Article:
Gloves for chemical protection
I’m a safety manager. What factors should I consider when selecting a chemical glove for my workers?
Responding is Chancelor Wyatt, associate director of North American Chemical & Electrician Glove Category Product Portfolio Management, Ansell, Iselin, NJ.
Because there are more than 60 million – and counting – registered chemicals, finding the right gloves for chemical protection is a complicated, difficult process. Finding the right gloves requires a thorough understanding of what chemicals will be encountered, how they’re going to be used and how long the gloves will be exposed to those chemicals.
It’s not as simple as matching glove material to chemical. Workers exposed to chemicals are no different than any others – compliance with personal protective equipment protocols is as dependent on comfort and performance as it is on protection. If the glove doesn’t provide the grip needed, or the fit and feel desired, eventually workers will remove the glove or opt for something more comfortable. Ensuring your selection provides the right balance of comfort, performance and protection is critical to worker productivity, satisfaction and safety.
Furthermore, industry standards help guide glove selection. The European Standardization Organizations recently updated standards related to glove safety. This matters in the United States because one of the standards is being adopted internationally. EN 374 – the previous European standard guiding chemical glove selection – is evolving to become EN ISO 374, becoming the standard in most of the world.
The updates expand the list of commonly used chemicals against which gloves should be tested and provide new guidelines for various levels of chemical resistance. Those guidelines rate gloves based on the number of chemicals against which a glove is effective and the breakthrough time for those chemicals. The updated standards also add requirements for degradation testing and performance. Degradation occurs when a glove is physically compromised due to exposure to a chemical – it becomes cracked or expands or changes in some way that could diminish its protective qualities.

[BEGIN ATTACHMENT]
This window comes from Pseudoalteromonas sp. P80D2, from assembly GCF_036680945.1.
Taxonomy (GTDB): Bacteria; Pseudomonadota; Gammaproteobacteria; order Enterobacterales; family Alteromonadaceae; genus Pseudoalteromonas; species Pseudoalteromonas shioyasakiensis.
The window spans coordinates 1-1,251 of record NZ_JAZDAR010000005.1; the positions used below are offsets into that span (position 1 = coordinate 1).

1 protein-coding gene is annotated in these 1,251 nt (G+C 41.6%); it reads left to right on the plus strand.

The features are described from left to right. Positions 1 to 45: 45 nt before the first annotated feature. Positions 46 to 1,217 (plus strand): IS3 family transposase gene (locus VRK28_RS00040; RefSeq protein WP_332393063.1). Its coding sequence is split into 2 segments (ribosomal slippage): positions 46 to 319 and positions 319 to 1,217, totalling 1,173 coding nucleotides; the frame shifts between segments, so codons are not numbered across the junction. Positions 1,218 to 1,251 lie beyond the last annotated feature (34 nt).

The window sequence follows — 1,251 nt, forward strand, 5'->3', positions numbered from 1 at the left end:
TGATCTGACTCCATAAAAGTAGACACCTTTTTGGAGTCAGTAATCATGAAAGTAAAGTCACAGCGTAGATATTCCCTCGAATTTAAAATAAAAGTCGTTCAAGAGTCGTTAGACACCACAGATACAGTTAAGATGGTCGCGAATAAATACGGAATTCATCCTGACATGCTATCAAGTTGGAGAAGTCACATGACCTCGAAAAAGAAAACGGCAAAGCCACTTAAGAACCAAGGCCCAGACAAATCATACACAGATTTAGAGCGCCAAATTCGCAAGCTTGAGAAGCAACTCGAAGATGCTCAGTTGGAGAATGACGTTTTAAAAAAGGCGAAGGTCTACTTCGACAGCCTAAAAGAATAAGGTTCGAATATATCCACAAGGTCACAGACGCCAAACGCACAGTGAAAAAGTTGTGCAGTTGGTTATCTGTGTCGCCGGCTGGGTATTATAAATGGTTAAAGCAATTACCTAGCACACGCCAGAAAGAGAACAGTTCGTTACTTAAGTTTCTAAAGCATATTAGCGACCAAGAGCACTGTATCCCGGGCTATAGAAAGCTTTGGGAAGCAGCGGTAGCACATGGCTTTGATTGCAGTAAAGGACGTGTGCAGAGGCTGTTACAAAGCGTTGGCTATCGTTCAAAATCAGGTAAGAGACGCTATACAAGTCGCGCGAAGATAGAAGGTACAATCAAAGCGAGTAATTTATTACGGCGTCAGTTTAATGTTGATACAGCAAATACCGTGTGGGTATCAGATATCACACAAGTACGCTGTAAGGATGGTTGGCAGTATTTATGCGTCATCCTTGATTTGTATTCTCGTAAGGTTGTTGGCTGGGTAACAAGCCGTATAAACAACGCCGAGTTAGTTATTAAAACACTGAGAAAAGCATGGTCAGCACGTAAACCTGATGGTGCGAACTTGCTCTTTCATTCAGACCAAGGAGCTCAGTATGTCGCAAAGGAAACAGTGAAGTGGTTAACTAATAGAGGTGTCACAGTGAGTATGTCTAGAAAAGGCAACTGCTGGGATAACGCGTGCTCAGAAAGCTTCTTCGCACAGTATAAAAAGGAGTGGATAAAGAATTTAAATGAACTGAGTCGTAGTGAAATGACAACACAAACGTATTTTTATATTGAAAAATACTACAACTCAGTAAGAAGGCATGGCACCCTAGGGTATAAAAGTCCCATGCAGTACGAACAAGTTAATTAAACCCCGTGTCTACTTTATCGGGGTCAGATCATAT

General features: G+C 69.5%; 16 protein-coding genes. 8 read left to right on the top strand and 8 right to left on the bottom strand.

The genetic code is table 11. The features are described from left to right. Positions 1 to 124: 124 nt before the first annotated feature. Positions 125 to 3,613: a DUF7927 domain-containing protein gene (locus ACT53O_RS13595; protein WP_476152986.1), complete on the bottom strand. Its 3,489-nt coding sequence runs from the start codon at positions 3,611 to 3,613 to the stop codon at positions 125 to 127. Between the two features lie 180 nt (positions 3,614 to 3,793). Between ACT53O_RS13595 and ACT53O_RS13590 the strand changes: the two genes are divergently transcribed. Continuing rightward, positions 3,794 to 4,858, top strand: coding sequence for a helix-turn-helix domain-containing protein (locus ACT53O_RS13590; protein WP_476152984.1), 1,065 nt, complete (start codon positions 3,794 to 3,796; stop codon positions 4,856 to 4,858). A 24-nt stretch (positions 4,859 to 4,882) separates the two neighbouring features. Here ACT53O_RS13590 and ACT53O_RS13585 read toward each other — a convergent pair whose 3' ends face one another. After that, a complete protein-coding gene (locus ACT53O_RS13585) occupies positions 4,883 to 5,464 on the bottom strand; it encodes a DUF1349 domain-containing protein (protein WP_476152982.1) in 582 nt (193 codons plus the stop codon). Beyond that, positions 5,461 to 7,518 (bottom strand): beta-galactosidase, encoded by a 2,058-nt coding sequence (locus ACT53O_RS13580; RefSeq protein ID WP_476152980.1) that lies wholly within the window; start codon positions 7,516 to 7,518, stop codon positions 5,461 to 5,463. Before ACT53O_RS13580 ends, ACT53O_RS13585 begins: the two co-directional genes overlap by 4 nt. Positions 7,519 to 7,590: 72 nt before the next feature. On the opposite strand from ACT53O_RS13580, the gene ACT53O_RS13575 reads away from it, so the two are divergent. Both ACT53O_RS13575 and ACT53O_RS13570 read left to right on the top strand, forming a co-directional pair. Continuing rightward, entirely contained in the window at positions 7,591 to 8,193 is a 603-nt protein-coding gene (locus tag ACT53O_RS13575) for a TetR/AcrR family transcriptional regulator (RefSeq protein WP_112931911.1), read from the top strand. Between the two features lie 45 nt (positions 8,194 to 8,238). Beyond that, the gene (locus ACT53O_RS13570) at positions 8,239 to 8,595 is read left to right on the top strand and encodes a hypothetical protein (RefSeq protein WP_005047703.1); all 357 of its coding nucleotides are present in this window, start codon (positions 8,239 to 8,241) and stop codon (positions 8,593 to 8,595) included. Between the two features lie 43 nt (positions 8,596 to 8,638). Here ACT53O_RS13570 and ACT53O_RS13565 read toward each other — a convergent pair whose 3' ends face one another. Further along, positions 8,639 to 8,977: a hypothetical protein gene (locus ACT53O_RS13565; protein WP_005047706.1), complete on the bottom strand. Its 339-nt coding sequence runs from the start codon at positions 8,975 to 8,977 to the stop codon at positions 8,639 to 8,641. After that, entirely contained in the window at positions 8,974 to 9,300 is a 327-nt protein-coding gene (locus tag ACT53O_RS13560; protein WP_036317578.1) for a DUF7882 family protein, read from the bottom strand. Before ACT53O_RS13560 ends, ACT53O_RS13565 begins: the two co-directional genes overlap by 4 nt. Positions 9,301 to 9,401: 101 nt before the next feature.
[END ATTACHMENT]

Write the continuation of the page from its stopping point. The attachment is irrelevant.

If a glove is degraded in any way, it should not be reused. Dispose of it in conformity with local or state laws. Unfortunately, critical changes to glove material are not always easy to see. And even if the glove isn’t degraded, some chemicals take time to permeate certain materials, meaning even if the chemicals aren’t visible on the glove surface, they may be working their way toward penetration. A worker reusing those gloves could come in contact with the chemical over time.
For that reason, we almost always recommend against reusing gloves. If unavoidable, always consider the total time the gloves spend in contact with chemicals and the total time elapsed after contact. Compare those times against reported permeation times and consider reuse carefully. At a minimum, be sure to thoroughly rinse the outside of the gloves with appropriate rinsing solutions – water for all gloves other than polyvinyl alcohol (PVA); other solvents, such as mineral spirits, kerosene, xylene, perchloroethylene or methylene chloride for PVA gloves. Even after rinsing, always perform a thorough inspection of the gloves for any signs of leaks.
Bottom line: Consult with your glove manufacturer to identify the right gloves for your workers.
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